Studland Bay in Dorset is situated within the Purbeck Heritage Coast and is a designated Area of Outstanding Natural Beauty. It is rich in history, wildlife and outdoor activities.
One of the main attractions of Studland Bay is its beautiful beaches. The bay has four miles of golden sands and clear, shallow waters,. The main beach, known as South Beach, is the largest and most popular, with a range of facilities including toilets, showers, and a café. There are also several smaller beaches along the bay, including Knoll Beach, one of Britain's best-known naturist beaches with 900m (just over half a mile) set aside for nude bathing. The naturist beach is clearly signposted, to prevent accidental encounters with those who may be offended by public nudity. Those who wish to avoid this area are advised to use the Heather Trail, which bypasses this stretch of beach.
Another highlight of Studland Bay is its rich wildlife. The bay is home to a range of animals and birds, including seals, porpoises, and dolphins, which can often be spotted swimming in the waters. The surrounding heathland and sand dunes are also home to a variety of species, including the rare heath tiger beetle and the Dartford warbler. The area is also popular with birdwatchers, with several species of seabirds, including guillemots, razorbills, and kittiwakes, nesting on the cliffs. It is the only place in Britain where all six native species of reptile can be seen.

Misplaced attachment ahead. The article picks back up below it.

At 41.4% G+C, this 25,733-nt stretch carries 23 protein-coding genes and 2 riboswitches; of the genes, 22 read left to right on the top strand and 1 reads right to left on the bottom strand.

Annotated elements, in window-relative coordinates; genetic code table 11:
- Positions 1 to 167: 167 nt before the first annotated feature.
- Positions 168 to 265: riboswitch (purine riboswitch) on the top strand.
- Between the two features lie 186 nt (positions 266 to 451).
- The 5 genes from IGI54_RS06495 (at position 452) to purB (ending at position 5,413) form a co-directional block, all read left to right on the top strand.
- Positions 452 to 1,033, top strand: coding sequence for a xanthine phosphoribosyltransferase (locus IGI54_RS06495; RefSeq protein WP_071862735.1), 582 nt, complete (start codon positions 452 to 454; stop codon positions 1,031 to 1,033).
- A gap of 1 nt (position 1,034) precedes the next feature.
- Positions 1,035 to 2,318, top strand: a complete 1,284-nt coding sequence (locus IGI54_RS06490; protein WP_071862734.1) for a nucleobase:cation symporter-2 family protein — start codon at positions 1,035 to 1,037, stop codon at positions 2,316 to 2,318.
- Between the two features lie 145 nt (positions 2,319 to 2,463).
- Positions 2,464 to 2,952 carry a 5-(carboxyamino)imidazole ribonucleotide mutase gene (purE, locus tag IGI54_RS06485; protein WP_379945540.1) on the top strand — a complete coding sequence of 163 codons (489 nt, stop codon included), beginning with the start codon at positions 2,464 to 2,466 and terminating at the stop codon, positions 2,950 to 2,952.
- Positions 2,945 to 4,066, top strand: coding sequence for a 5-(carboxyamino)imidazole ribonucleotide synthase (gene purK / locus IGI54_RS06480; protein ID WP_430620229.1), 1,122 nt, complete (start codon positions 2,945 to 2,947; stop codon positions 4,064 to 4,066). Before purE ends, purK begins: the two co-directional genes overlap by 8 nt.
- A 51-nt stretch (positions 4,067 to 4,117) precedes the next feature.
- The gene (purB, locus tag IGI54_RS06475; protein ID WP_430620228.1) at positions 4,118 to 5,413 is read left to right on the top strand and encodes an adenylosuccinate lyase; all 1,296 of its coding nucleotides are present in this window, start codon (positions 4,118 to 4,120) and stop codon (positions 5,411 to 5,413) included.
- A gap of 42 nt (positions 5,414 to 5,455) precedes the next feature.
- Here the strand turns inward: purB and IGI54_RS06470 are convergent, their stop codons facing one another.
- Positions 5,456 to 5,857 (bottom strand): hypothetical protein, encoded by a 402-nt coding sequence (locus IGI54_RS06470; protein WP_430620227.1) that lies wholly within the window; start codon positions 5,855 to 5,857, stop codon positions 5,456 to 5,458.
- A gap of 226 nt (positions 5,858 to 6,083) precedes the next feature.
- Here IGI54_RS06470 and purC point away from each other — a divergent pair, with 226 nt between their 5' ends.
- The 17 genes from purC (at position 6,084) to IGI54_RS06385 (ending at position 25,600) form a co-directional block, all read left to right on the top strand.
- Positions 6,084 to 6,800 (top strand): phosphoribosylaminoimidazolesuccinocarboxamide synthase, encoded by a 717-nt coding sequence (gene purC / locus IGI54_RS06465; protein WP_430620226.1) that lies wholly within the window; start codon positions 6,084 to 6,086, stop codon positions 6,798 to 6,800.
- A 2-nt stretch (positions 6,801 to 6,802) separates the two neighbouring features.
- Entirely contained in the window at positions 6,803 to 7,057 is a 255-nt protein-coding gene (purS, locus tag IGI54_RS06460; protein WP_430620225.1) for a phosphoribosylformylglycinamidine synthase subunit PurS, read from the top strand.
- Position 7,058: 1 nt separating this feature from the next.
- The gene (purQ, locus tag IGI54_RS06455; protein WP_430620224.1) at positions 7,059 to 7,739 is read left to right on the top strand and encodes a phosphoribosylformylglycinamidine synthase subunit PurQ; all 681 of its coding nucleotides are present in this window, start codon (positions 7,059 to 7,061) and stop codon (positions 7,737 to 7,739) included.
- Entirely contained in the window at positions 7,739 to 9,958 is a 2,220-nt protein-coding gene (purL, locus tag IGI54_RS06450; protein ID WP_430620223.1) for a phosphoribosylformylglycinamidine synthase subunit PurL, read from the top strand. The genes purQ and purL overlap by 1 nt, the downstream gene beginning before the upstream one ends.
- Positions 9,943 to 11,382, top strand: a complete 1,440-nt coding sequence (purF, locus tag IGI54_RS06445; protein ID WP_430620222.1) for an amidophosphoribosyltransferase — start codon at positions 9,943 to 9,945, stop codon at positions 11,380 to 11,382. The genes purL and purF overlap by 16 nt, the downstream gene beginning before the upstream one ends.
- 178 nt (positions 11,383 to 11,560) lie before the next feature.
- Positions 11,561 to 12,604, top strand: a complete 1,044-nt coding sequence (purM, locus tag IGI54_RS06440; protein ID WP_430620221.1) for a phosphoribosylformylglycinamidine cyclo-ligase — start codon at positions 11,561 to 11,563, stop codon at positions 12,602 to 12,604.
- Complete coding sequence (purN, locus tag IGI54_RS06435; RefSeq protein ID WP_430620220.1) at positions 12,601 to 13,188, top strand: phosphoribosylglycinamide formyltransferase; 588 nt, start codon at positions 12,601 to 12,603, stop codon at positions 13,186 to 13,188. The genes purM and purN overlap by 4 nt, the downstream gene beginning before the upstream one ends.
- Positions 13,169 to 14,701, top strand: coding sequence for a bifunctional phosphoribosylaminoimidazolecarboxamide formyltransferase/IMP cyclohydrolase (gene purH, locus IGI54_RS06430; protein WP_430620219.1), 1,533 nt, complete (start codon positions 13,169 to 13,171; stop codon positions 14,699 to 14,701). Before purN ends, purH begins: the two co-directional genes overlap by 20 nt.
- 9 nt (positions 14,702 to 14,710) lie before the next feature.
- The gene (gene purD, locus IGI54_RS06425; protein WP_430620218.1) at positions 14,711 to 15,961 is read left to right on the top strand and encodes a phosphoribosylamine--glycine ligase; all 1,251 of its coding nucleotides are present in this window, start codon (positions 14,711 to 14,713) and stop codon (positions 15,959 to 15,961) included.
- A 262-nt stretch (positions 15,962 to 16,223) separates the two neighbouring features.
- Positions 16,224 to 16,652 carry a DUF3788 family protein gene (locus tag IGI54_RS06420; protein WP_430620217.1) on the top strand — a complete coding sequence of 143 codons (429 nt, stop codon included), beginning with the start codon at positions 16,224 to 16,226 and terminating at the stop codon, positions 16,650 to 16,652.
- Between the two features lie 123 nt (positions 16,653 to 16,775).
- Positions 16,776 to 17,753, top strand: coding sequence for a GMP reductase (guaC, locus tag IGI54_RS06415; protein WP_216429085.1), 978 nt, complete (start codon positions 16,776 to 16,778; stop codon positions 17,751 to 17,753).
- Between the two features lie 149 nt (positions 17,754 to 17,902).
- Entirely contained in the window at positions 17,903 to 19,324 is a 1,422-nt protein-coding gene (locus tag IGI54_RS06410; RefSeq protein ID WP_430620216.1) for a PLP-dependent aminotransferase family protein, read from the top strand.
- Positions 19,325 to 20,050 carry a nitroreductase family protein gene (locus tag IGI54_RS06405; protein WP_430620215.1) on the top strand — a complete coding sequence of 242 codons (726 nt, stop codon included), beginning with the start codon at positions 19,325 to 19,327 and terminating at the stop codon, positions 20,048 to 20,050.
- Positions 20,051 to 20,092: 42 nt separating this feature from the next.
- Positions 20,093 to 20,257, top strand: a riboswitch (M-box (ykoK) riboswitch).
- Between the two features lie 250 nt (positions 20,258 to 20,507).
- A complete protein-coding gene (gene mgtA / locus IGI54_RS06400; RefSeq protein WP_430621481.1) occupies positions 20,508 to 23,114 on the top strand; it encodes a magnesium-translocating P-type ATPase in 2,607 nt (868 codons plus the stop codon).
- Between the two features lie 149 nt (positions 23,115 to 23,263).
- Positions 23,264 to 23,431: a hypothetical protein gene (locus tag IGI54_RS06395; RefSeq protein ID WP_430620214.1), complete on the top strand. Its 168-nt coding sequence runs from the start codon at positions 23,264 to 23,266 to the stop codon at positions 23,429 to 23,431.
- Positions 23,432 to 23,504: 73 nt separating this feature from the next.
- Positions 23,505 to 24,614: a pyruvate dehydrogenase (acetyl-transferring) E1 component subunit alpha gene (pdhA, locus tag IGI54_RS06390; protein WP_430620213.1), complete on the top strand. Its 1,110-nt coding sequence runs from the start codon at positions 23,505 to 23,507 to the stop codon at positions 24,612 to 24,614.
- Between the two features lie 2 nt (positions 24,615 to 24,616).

Studland Bay also offers a range of activities for visitors to enjoy. The South West Coast Path runs along the coast, offering beautiful walks and breathtaking views. There are also several cycle routes through the area, including the Studland to Swanage cycleway, which takes in the picturesque villages of Studland and Corfe Castle. For water sports enthusiasts, there are several companies offering windsurfing, kitesurfing, and paddleboarding lessons and equipment hire.
One of the best ways to experience Studland Bay is by taking a boat trip from the nearby town of Swanage. These trips offer the chance to see the bay from a different perspective and to spot some of the wildlife, including seals and dolphins. There are also several boat trips that take visitors out to Old Harry Rocks, a series of natural rock stacks located at the eastern end of the bay, which offer views across Poole Bay to the Isle of Wight.
Studland Bay also has a rich history, with evidence of human activity dating back to the Iron Age. The area was also used by the Romans, and there are several ancient burial mounds, or barrows, in the surrounding area. The village of Studland itself is home to several historic buildings, including the 12th-century St Nicholas Church and the 17th-century Studland House. Operation Smash, a full-scale rehearsal for the Allied occupation of Europe, took place at Studland Bay in April 1944. some of the concrete anti-tank defences known as Dragon's Teeth can still be seen at the bay.
Studland Bay was donated to the National Trust in 1981 by its previous owners, the aristocratic Bankes family. It is located at the end of the B3351 from Corfe Castle via Swanage, It can also be reached by ferry from Sandbanks, Poole; and by Wilts and Dorset bus number 50 from Bournemouth to Poole. The nearest railway station is Swanage, on the heritage Swanage Railway, which runs from Wareham on the South Western main line. But that's a subject for another article.